Changing Your Recipes for Better Health
Eating a healthy diet is one of the best ways to lower your risk for heart disease, diabetes, some cancers, and obesity. Changing your favorite recipes is an easy way to help your health. You can make recipes more nutritious by cutting back on or swapping ingredients. The way you cook matters, too. Below are tips to help you lighten up your recipes to improve your health and weight.
Add good fiber
Substitute whole wheat flour, oatmeal, or cornmeal for part of highly refined bleached flour when baking. Whole wheat flour can be substituted for up to half of all-purpose flour.
Add grated, sliced, or diced vegetables to soups, stews, and stir-fries.
Leave the skin on apples when making applesauce and on potatoes when making fried potatoes.
Lower the salt
Use only half the amount of salt a recipe calls for.
Use low-sodium soy sauce and chicken broth in recipes.
Drain the liquid from and rinse canned beans and vegetables.
Use less salt in cooking water.
Season foods with herbs, spices, and lemon or lime juice instead of salt.
Make meat swaps
Use chicken or turkey breast cutlets in recipes that call for thinly sliced veal, beef, pork, or lamb.
Use turkey thigh meat in stews, stroganoff, and other recipes that call for beef or lamb.
Use lean ground turkey or chicken for ground beef.
Use turkey products for their red meat versions: turkey pastrami, turkey sausage, turkey ham, and turkey bacon.
Cook white meat instead of dark-meat chicken. Swap chicken breasts for thighs.
Make tuna dishes with water-packed tuna instead of oil-packed tuna.
Use lighter dairy
Use skim milk or low-fat milk instead of whole milk.
Use evaporated skim milk instead of light cream. Instead of heavy cream, use evaporated skim milk mixed with nonfat powdered milk.
Instead of whole milk ricotta cheese, use dry-curd cottage cheese, 1% cottage cheese, or skim ricotta cheese.
Swap nonfat yogurt for whole milk yogurt.
In place of cream cheese, use low-fat or fat-free cream cheese.
Instead of using high-fat cheeses, try fat-free or skim-milk cheeses.
Swap nonfat frozen yogurt, sorbet, or sherbet for ice cream.
Use low- or no-fat sour cream instead of regular sour cream. Or, use Greek yogurt.
Use nonstick cookware, baking pans, and casserole dishes to eliminate or reduce the need for cooking in fat or oil.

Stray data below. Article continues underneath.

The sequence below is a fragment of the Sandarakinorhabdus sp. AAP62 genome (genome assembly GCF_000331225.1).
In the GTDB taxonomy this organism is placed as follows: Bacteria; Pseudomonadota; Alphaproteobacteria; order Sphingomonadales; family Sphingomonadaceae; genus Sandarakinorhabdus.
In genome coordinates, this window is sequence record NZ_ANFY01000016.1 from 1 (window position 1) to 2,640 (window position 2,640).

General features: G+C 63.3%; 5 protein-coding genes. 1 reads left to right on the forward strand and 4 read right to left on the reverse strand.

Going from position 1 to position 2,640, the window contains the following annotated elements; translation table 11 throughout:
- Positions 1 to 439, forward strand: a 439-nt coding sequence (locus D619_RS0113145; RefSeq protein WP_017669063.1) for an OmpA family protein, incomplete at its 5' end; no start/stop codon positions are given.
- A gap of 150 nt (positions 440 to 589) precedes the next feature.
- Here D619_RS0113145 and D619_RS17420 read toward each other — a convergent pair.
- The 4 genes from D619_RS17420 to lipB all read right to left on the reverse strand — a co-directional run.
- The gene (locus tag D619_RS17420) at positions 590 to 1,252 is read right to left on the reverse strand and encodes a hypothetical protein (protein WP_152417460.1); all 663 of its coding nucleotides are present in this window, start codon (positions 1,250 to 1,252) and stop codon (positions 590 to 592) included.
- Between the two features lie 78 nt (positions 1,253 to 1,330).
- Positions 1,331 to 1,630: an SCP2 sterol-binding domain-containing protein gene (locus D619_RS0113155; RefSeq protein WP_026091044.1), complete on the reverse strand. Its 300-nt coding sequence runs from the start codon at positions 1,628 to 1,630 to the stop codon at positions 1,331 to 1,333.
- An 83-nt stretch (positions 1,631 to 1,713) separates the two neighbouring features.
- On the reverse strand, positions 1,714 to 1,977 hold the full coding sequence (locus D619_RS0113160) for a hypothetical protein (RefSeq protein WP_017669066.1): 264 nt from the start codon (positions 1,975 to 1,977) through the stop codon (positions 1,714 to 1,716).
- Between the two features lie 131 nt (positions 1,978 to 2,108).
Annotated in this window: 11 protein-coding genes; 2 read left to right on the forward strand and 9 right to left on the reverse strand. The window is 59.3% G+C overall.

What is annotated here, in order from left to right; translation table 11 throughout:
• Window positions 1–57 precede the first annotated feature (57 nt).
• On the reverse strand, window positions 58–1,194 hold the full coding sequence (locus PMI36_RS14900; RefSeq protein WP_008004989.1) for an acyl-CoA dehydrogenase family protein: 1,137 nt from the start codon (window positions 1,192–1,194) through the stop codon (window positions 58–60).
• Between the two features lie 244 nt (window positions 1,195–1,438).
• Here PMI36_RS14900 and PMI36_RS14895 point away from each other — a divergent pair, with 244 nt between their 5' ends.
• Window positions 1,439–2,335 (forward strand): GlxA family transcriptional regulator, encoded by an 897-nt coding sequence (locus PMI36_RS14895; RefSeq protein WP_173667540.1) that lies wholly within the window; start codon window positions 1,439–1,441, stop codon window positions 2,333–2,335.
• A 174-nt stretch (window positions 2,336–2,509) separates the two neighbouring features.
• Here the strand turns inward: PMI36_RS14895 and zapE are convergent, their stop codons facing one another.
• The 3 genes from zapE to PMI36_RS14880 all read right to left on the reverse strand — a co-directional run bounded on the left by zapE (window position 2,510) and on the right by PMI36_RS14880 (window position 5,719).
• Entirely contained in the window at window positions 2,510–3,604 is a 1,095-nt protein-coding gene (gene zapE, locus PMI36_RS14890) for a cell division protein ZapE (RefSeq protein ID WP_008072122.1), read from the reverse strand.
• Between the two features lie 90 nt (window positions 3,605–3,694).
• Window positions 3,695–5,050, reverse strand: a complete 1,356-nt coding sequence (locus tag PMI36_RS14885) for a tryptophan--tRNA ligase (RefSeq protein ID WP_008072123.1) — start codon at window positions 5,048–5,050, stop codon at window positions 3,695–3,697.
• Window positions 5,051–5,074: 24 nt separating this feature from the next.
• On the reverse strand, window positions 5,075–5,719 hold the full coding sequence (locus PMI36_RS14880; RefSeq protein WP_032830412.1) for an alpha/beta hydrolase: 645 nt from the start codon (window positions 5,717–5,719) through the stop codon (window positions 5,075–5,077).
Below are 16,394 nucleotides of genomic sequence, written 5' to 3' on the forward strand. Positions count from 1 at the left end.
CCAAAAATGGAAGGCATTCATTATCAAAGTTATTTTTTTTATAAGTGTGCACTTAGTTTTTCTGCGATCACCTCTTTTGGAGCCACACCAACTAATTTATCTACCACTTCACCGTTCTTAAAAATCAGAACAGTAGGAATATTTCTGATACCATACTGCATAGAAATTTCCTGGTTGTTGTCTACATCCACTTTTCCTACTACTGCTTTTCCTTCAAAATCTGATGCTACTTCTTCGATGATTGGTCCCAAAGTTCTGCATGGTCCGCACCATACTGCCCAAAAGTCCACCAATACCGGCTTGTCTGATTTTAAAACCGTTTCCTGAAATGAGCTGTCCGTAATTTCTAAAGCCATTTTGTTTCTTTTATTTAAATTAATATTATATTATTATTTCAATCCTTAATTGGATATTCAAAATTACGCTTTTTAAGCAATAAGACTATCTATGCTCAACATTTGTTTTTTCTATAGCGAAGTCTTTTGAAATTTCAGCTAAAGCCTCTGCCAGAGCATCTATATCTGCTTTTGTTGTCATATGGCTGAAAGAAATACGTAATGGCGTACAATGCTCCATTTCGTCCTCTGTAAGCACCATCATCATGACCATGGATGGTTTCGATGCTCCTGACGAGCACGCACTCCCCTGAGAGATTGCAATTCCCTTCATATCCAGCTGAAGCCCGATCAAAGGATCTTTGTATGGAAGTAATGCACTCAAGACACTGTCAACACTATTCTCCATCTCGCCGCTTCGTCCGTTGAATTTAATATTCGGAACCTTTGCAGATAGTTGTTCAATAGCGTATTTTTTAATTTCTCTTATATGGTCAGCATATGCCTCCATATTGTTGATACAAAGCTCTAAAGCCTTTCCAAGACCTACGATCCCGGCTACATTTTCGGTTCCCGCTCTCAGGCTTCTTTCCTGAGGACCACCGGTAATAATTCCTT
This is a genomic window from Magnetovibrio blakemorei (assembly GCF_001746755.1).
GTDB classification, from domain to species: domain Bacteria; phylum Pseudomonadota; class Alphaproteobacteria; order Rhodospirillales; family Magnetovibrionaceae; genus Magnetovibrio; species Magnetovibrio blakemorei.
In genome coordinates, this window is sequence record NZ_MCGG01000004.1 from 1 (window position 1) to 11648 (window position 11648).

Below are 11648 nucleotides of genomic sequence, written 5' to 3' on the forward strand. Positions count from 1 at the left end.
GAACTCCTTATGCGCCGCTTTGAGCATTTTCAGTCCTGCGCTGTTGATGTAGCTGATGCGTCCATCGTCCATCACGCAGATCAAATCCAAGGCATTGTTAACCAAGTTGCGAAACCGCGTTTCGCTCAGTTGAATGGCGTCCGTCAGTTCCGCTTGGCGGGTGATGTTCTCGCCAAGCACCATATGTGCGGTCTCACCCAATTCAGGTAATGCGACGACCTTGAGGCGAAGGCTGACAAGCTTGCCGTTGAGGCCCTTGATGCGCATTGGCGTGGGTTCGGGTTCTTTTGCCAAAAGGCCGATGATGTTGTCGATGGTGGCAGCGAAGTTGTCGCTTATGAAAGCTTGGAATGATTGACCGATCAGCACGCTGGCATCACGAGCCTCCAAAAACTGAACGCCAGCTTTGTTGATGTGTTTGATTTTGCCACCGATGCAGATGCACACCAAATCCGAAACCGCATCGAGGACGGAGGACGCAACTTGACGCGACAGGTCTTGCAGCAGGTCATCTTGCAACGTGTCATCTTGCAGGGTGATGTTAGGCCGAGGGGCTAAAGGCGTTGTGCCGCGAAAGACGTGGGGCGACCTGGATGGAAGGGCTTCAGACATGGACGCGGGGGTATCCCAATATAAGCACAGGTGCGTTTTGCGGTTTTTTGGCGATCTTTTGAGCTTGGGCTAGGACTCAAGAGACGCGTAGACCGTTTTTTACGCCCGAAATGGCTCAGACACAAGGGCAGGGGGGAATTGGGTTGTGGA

Make defatted stock for soups, sauces, and gravies. Refrigerate stock overnight, then skim the fat off the top.
Instead of sautéing meat and vegetables in oil, braise in poultry or vegetable stock.
Use no-cholesterol egg substitute or egg whites instead of whole eggs. Substitute 2 egg whites for each whole egg.
Substitute pureed fruit or applesauce for half the oil called for in baked goods.
Instead of deep-frying foods, bake or broil them on a nonstick cookie sheet.
Reduce the amount of fat used in baked products by a quarter to a third.
Substitute half the oil in a recipe with an equal amount of applesauce.
Substitute canola or olive oil for solid fats, such as shortening, lard, and butter. Use about a quarter less than the recipe calls for.
Use fewer egg yolks by substituting egg whites for 1 or more of the yolks. Or use fat- and cholesterol-free egg substitute.
Reduce sugar by a quarter to a third in baked goods and desserts. Add cardamom, cinnamon, nutmeg, or vanilla to enhance the sense of sweetness.
Substitute nonfat butter sprinkles or powder for butter or margarine.
Replace regular salad dressing and bottled sauces with nonoil, fat-free versions.
Remove the skin from poultry. Trim all of the fat from beef, chicken, and pork.
Ready for change
If these ideas seem overwhelming, just try 1 or 2 to start. Keep in mind that even 1 healthy diet change can make a positive difference in your health.